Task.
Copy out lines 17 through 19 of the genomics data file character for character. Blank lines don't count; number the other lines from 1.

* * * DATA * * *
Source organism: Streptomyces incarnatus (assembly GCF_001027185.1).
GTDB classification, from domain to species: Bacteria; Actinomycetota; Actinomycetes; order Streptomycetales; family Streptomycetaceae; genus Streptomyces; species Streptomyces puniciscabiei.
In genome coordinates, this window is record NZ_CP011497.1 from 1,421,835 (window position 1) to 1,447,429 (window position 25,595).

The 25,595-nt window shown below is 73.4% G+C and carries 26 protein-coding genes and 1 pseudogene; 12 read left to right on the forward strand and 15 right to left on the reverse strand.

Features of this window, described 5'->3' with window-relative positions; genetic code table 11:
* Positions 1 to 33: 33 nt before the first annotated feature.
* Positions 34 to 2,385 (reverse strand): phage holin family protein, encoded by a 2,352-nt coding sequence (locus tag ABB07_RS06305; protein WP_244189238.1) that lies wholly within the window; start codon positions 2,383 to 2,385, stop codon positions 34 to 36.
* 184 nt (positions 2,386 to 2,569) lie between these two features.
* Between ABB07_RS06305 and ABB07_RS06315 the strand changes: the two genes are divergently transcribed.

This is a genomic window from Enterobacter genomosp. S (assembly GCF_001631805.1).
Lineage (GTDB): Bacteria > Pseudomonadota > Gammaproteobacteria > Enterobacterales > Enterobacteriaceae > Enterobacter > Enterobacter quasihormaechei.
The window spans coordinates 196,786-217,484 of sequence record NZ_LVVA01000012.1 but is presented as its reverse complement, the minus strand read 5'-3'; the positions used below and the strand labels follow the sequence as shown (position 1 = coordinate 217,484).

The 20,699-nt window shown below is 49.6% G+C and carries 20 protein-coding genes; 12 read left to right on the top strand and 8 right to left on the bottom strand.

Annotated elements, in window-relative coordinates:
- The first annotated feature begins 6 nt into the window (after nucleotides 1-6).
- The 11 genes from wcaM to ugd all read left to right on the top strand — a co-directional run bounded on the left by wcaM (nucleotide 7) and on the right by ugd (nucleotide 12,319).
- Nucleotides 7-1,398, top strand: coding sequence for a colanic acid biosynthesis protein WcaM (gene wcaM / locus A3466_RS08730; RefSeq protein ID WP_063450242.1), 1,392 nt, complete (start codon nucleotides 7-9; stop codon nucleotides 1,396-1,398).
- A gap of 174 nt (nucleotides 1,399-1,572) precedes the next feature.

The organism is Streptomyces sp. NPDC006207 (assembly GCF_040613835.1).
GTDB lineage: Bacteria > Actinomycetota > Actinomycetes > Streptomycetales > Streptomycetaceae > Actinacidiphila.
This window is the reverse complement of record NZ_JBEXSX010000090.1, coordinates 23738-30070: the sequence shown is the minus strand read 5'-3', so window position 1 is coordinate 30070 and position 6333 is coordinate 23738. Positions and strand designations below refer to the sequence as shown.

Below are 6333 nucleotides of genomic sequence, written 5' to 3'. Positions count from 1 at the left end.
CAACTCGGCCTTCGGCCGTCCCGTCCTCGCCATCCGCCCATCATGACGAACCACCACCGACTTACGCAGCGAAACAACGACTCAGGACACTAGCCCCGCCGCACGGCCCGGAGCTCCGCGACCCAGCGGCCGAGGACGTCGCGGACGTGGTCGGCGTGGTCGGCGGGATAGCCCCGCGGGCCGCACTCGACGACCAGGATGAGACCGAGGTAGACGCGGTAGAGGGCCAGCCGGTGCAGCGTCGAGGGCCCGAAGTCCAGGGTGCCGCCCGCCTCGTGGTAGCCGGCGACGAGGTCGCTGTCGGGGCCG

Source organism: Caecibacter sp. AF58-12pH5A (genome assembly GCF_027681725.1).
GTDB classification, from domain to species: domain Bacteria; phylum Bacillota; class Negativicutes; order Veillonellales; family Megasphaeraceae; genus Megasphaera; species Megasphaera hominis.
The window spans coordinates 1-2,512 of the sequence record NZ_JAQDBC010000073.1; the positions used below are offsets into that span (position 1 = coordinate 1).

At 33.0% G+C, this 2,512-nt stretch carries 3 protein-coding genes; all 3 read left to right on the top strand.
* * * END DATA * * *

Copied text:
- Nucleotides 7-1,398, top strand: coding sequence for a colanic acid biosynthesis protein WcaM (gene wcaM / locus A3466_RS08730; RefSeq protein ID WP_063450242.1), 1,392 nt, complete (start codon nucleotides 7-9; stop codon nucleotides 1,396-1,398).
- A gap of 174 nt (nucleotides 1,399-1,572) precedes the next feature.

The organism is Streptomyces sp. NPDC006207 (assembly GCF_040613835.1).